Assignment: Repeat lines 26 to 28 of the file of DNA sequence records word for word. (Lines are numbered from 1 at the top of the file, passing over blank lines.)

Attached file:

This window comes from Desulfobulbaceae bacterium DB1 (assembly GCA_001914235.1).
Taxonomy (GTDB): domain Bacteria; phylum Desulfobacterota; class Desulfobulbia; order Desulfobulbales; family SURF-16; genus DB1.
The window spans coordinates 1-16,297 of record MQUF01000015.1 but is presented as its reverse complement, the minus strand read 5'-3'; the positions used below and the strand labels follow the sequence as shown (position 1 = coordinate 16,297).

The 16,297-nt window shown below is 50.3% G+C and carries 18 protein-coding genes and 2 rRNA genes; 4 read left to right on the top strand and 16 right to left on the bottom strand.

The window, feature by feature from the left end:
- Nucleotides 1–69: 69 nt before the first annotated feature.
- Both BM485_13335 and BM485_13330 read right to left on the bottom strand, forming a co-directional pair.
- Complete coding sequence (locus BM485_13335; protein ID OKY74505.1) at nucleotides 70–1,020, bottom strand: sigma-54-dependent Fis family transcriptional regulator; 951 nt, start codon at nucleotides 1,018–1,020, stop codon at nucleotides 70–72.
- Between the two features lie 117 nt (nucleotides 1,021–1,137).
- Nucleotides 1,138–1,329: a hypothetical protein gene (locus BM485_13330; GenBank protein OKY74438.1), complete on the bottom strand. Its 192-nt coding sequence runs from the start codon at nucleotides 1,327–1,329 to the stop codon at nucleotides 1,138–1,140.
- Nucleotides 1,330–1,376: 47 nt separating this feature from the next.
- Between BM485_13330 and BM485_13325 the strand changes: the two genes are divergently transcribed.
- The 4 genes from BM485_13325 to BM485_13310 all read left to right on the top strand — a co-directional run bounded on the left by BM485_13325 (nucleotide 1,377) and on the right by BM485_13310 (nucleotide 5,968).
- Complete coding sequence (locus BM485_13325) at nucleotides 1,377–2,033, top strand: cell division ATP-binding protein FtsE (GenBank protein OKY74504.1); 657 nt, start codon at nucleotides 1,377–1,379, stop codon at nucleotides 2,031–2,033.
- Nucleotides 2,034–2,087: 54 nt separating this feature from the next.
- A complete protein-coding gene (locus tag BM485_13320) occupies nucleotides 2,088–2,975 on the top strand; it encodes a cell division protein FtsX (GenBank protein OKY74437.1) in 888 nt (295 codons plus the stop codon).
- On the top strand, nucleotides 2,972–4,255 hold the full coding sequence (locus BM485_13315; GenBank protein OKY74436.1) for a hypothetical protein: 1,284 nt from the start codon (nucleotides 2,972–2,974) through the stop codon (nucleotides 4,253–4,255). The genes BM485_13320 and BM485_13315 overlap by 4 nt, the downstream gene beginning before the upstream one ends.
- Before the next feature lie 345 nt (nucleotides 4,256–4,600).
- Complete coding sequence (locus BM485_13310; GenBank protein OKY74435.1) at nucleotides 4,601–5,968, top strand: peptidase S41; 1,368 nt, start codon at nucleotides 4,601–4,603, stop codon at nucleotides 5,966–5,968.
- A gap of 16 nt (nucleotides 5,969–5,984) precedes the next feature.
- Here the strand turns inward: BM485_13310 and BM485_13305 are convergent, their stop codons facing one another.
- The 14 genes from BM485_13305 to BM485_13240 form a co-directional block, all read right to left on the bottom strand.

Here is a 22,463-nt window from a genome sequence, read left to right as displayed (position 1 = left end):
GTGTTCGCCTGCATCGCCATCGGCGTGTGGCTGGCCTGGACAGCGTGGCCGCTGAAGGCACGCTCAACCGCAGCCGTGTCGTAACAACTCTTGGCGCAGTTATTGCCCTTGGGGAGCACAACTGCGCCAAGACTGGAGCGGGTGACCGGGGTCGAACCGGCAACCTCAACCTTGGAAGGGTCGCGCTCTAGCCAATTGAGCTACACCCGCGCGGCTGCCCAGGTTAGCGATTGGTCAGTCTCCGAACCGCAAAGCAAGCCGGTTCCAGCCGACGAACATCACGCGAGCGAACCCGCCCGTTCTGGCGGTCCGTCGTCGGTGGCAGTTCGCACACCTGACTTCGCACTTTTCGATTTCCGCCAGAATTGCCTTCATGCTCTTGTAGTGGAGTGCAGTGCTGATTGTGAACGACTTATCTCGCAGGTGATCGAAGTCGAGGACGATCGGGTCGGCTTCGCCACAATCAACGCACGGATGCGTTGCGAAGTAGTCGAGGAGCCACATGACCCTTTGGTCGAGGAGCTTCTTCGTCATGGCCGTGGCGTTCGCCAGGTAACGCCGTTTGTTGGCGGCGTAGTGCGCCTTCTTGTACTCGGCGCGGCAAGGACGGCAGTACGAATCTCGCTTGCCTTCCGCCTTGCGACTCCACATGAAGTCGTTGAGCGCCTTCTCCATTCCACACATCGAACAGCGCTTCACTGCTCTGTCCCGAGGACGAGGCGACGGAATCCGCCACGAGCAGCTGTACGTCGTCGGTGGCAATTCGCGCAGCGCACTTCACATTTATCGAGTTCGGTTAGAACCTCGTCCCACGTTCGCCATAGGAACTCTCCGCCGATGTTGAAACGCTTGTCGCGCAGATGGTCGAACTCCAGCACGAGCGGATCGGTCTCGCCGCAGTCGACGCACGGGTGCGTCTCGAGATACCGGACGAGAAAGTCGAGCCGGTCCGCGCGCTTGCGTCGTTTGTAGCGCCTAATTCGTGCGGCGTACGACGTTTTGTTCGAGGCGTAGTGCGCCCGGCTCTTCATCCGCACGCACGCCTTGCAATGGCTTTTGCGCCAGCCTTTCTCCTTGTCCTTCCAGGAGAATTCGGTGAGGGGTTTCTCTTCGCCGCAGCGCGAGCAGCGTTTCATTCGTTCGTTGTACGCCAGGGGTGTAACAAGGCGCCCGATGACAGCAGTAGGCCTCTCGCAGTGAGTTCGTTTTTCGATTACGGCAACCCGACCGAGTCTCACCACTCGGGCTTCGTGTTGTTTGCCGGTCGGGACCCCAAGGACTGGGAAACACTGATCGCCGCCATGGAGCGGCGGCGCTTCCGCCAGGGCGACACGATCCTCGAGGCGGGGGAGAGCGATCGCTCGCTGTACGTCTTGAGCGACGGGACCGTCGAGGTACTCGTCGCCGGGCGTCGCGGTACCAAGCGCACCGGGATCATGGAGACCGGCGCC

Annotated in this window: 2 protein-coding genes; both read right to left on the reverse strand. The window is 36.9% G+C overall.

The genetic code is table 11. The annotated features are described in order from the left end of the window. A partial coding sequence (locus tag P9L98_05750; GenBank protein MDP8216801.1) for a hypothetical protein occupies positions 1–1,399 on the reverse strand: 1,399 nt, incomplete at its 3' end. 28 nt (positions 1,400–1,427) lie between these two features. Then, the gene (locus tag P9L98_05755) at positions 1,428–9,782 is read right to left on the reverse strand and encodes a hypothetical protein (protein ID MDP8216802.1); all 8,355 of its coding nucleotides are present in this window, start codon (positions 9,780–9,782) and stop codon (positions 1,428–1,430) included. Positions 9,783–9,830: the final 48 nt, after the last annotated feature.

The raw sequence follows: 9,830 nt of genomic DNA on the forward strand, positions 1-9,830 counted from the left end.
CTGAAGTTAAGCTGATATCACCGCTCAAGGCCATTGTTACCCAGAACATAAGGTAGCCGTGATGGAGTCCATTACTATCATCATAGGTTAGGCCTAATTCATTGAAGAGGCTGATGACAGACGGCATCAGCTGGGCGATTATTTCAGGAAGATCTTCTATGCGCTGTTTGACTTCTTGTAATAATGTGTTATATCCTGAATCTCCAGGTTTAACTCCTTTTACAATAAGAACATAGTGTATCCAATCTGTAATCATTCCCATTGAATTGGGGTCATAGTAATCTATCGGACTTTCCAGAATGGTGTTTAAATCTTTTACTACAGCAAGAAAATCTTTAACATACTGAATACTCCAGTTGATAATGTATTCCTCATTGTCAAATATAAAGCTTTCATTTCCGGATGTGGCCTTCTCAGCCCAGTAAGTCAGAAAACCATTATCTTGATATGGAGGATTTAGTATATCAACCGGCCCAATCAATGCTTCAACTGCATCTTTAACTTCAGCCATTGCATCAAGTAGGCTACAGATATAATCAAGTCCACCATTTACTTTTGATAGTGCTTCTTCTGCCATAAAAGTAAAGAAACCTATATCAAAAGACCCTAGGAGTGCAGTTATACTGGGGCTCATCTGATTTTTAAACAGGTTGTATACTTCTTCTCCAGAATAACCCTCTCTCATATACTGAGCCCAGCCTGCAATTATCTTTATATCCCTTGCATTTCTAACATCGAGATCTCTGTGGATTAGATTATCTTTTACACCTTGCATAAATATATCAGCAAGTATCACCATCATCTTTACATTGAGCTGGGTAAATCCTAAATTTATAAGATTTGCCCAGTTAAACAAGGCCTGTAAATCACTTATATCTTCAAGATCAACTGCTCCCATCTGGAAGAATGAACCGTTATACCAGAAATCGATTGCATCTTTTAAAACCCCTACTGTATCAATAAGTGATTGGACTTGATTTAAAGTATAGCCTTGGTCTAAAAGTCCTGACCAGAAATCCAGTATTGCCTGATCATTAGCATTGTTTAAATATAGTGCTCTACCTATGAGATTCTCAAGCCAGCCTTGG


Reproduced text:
The genetic code is table 11. The annotated features are described in order from the left end of the window. A partial coding sequence (locus tag P9L98_05750; GenBank protein MDP8216801.1) for a hypothetical protein occupies positions 1–1,399 on the reverse strand: 1,399 nt, incomplete at its 3' end. 28 nt (positions 1,400–1,427) lie between these two features. Then, the gene (locus tag P9L98_05755) at positions 1,428–9,782 is read right to left on the reverse strand and encodes a hypothetical protein (protein ID MDP8216802.1); all 8,355 of its coding nucleotides are present in this window, start codon (positions 9,780–9,782) and stop codon (positions 1,428–1,430) included. Positions 9,783–9,830: the final 48 nt, after the last annotated feature.

The raw sequence follows: 9,830 nt of genomic DNA on the forward strand, positions 1-9,830 counted from the left end.
CTGAAGTTAAGCTGATATCACCGCTCAAGGCCATTGTTACCCAGAACATAAGGTAGCCGTGATGGAGTCCATTACTATCATCATAGGTTAGGCCTAATTCATTGAAGAGGCTGATGACAGACGGCATCAGCTGGGCGATTATTTCAGGAAGATCTTCTATGCGCTGTTTGACTTCTTGTAATAATGTGTTATATCCTGAATCTCCAGGTTTAACTCCTTTTACAATAAGAACATAGTGTATCCAATCTGTAATCATTCCCATTGAATTGGGGTCATAGTAATCTATCGGACTTTCCAGAATGGTGTTTAAATCTTTTACTACAGCAAGAAAATCTTTAACATACTGAATACTCCAGTTGATAATGTATTCCTCATTGTCAAATATAAAGCTTTCATTTCCGGATGTGGCCTTCTCAGCCCAGTAAGTCAGAAAACCATTATCTTGATATGGAGGATTTAGTATATCAACCGGCCCAATCAATGCTTCAACTGCATCTTTAACTTCAGCCATTGCATCAAGTAGGCTACAGATATAATCAAGTCCACCATTTACTTTTGATAGTGCTTCTTCTGCCATAAAAGTAAAGAAACCTATATCAAAAGACCCTAGGAGTGCAGTTATACTGGGGCTCATCTGATTTTTAAACAGGTTGTATACTTCTTCTCCAGAATAACCCTCTCTCATATACTGAGCCCAGCCTGCAATTATCTTTATATCCCTTGCATTTCTAACATCGAGATCTCTGTGGATTAGATTATCTTTTACACCTTGCATAAATATATCAGCAAGTATCACCATCATCTTTACATTGAGCTGGGTAAATCCTAAATTTATAAGATTTGCCCAGTTAAACAAGGCCTGTAAATCACTTATATCTTCAAGATCAACTGCTCCCATCTGGAAGAATGAACCGTTATACCAGAAATCGATTGCATCTTTTAAAACCCCTACTGTATCAATAAGTGATTGGACTTGATTTAAAGTATAGCCTTGGTCTAAAAGTCCTGACCAGAAATCCAGTATTGCCTGATCATTAGCATTGTTTAAATATAGTGCTCTACCTATGAGATTCTCAAGCCAGCCTTGG